Just 25 minutes after the precise moment the one-year countdown to the Vancouver 2010 Winter Olympics passed, a memo was sent from the United States Consulate in Vancouver providing an overview of preparations for the Games. The Guardian published the memo on Dec. 21.
The key passage in Consul General Phillip Chicola’s memo deals with information that the RCMP was struggling to balance its Olympic security duties with the responsibility of enforcing drug laws. The memo specifically mentions marijuana investigations, but Metro Vancouver is the setting for a battle among gangs to control cocaine and crystal meth trafficking. Late 2008 and early 2009 was an especially deadly period.
The RCMP denies the Olympics compromised drug investigations, but it isn’t denying that officers were seconded to the Vancouver 2010 Integrated Security Unit.
Thursday, 12 February 2009, 18:25
C O N F I D E N T I A L VANCOUVER 000031
STATE FOR DS/P/MECU, DS/DSS/DO, DS/IP/WHA
STATE FOR WHA/CAN
EO 12958 DECL: 2/11/2019
TAGS CA, PGOV, KOLY, ASEC, ECON
SUBJECT: VANCOUVER 2010 OLYMPICS FEELING THE ECONOMIC PINCH IN
CLASSIFIED BY: G. Kathleen Hill, Political/Economic Chief, US Consulate Vancouver, State. REASON: 1.4 (b), (d)
US diplomats discuss the financial strain the 2010 Winter Olympics put on its host city. It says there are signs the Vancouver security strategy is feeling the pinch of “economic and personnel shortages”, but the Canadians are “sensitive to the issues of sovereignty”.
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1. (U) Summary: The global economic crisis and modern demands of post 9/11 security are proving to be huge challenges for the organizers of the 2010 Winter Olympics in Vancouver. The competition and special events venues are complete and already hosting test events, but the financial crisis surrounding the Olympic Village has consumed local politicians and media (and was probably the determining factor in the recent Vancouver Mayoral election). Finances are also looming large over the Games’ security. Original estimates of C$175 million have now ballooned to a figure somewhere between C$400 million and C$1 billion. While the Province and the Government of Canada (GOC) continue to negotiate who pays what, other costs, in the form of police and military resources, are beginning to be born across the region. The impact may reach far beyond the Games, with significant reductions in policing activity and investigations nationwide. Because of the economic downturn, the Vancouver Olympics Committee (VANOC) has already announced modest changes to save money, but is still promising to stage spectacular Games – within available financial resources. End Summary.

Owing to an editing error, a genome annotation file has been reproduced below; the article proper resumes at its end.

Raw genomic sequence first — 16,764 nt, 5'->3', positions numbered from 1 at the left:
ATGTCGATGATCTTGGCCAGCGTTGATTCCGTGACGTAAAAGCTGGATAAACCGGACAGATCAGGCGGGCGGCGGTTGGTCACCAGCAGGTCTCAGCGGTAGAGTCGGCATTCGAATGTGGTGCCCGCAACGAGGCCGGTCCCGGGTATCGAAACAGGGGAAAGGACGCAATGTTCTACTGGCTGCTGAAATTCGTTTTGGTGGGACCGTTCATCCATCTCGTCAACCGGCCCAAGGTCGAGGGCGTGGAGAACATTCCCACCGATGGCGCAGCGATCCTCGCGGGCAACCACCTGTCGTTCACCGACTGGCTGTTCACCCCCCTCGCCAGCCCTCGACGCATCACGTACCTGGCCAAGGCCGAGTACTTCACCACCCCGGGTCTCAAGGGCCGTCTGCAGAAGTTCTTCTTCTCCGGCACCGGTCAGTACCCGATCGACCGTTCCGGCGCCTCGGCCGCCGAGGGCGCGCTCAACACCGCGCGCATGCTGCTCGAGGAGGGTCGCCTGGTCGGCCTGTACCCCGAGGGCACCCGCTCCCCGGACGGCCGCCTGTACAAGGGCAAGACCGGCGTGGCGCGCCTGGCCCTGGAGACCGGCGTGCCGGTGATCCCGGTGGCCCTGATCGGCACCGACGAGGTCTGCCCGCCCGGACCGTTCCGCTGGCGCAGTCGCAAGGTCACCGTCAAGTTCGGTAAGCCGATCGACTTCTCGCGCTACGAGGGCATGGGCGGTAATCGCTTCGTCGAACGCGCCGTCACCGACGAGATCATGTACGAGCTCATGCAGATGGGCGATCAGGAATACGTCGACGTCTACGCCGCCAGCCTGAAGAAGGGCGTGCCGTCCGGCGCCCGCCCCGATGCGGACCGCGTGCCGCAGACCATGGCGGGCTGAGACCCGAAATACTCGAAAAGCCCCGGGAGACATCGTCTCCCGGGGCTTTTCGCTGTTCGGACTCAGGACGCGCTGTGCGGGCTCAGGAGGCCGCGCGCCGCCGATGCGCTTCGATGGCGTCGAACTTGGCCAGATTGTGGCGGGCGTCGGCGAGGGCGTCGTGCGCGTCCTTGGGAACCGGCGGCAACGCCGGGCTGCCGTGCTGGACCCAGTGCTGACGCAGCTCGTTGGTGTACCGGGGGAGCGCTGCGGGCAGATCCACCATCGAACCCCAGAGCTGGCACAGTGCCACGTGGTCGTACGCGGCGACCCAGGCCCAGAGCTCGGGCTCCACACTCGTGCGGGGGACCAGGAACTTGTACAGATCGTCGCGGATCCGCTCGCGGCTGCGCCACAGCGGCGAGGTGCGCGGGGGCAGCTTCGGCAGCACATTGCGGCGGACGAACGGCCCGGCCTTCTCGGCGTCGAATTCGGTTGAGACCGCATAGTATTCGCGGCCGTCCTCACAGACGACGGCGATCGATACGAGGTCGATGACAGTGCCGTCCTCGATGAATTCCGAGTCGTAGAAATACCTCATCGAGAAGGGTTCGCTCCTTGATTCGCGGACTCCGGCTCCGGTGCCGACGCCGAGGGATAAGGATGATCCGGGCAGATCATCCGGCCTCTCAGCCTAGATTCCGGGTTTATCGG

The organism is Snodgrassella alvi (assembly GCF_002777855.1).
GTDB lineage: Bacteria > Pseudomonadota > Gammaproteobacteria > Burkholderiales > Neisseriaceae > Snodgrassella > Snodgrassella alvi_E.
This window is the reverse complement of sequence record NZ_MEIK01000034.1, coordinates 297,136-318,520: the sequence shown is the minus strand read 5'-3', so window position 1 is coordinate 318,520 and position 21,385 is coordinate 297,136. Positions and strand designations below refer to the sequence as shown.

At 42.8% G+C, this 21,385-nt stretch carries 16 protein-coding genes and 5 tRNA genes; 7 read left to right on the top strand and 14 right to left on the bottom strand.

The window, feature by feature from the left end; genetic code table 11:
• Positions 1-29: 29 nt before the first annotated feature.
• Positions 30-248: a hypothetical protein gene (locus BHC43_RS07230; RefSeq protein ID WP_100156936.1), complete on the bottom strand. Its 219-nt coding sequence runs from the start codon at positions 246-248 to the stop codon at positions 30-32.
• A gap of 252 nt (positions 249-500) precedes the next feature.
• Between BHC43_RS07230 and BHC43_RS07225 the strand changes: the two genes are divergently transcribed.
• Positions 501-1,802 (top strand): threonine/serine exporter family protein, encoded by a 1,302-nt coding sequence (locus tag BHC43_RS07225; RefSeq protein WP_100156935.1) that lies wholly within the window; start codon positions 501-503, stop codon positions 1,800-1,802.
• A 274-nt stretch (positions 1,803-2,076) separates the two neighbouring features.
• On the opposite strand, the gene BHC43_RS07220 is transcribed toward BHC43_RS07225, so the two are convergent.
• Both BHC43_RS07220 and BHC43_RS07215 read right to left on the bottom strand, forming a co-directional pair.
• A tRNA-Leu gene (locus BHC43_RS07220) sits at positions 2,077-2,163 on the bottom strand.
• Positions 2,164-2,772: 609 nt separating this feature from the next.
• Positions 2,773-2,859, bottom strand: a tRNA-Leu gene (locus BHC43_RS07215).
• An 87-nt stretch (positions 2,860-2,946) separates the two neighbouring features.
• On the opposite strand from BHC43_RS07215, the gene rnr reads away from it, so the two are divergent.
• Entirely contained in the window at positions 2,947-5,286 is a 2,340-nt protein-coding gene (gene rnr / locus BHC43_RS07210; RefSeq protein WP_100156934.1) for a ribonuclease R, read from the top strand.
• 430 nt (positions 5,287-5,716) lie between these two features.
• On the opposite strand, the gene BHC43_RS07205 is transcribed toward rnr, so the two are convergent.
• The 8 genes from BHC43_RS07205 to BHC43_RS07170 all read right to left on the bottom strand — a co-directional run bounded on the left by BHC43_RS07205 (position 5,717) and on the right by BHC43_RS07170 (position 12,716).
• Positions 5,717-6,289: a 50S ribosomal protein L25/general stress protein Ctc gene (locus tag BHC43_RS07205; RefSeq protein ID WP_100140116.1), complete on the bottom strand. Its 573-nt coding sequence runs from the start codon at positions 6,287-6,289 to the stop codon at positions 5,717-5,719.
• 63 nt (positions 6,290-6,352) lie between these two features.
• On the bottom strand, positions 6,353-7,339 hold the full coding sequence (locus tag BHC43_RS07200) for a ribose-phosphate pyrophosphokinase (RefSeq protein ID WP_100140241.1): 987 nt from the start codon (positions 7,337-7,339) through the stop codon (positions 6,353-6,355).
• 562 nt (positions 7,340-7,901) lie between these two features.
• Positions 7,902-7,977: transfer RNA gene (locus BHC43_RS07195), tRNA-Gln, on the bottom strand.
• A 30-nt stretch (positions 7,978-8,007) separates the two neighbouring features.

Ready to Compete, But Not to Sleep
2. (U) Vancouver is set to host the Winter Olympics in February 2010. Optimism over the event remains strong, as evidenced by the recent phase one ticket sales for Canadians only, which sold out completely in just a few hours and left many subscribers with only a small portion of requested tickets. However the global economic crisis is creating headaches not envisioned when the city bid and won the right to host the Games. Controversies abound over the “true” costs of the Games. The Olympics were used by Vancouver and British Columbia to jump start planned but expensive infrastructure projects such as the C$600 million upgrade of the Sea-to-Sky Highway between Vancouver and Whistler and the new C$2 billion Canada Line rapid transit system. Critics like to lump these costs in with the more direct Olympics costs, emphasizing an overwhelming burden placed on the BC”>BC and Canadian taxpayer.
3. (U) Amidst the criticism, VANOC has shown remarkable financial astuteness, beginning serious revisions of the Games’ operating budget in spring 2008, well before the serious specter of a global financial crisis became evident. All competition venues, one of the main areas of responsibility for VANOC, are completed or will be completed on time and within budget. VANOC recently announced a revision to the budget, increasing the final price tag on operating the Games by C$127 million to a total of C$1.76 billion. According to VANOC’s Executive Vice President, David Guscott, the Organizing Committee has obtained enough corporate sponsorship and ticket and souvenir sales to bring it within sight of this budget, lacking only about C$30 million to reach its goal. But it has had to make sacrifices to keep on target, such as decreasing hiring and making changes in operational plans, including eliminating a nightly medal awards ceremony in downtown Whistler that has that community’s residents feeling betrayed. Despite the financial challenges, VANOC’s revenue from ticket sales and corporate sponsorship remains on target and the organization appears weQ placed to meet its obligations.